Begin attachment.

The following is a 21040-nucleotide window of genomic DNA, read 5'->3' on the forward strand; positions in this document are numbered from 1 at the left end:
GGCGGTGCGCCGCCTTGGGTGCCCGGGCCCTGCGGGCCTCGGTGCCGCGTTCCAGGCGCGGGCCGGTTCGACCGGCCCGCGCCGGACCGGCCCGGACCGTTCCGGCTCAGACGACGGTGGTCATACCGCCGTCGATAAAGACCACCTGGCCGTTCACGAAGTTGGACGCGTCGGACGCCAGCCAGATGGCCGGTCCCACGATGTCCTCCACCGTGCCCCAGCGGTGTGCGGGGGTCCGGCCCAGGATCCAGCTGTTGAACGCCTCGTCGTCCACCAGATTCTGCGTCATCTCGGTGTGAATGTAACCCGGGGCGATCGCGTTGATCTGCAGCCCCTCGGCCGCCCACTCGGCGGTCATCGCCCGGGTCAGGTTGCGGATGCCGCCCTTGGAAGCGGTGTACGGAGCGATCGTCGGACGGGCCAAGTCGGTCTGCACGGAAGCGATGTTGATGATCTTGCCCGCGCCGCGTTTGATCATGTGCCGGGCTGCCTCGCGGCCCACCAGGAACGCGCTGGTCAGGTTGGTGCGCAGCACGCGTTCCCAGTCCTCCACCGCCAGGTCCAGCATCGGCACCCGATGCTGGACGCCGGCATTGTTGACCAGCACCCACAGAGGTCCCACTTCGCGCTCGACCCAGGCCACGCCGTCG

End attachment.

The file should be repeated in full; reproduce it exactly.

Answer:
The following is a 21040-nucleotide window of genomic DNA, read 5'->3' on the forward strand; positions in this document are numbered from 1 at the left end:
GGCGGTGCGCCGCCTTGGGTGCCCGGGCCCTGCGGGCCTCGGTGCCGCGTTCCAGGCGCGGGCCGGTTCGACCGGCCCGCGCCGGACCGGCCCGGACCGTTCCGGCTCAGACGACGGTGGTCATACCGCCGTCGATAAAGACCACCTGGCCGTTCACGAAGTTGGACGCGTCGGACGCCAGCCAGATGGCCGGTCCCACGATGTCCTCCACCGTGCCCCAGCGGTGTGCGGGGGTCCGGCCCAGGATCCAGCTGTTGAACGCCTCGTCGTCCACCAGATTCTGCGTCATCTCGGTGTGAATGTAACCCGGGGCGATCGCGTTGATCTGCAGCCCCTCGGCCGCCCACTCGGCGGTCATCGCCCGGGTCAGGTTGCGGATGCCGCCCTTGGAAGCGGTGTACGGAGCGATCGTCGGACGGGCCAAGTCGGTCTGCACGGAAGCGATGTTGATGATCTTGCCCGCGCCGCGTTTGATCATGTGCCGGGCTGCCTCGCGGCCCACCAGGAACGCGCTGGTCAGGTTGGTGCGCAGCACGCGTTCCCAGTCCTCCACCGCCAGGTCCAGCATCGGCACCCGATGCTGGACGCCGGCATTGTTGACCAGCACCCACAGAGGTCCCACTTCGCGCTCGACCCAGGCCACGCCGTCG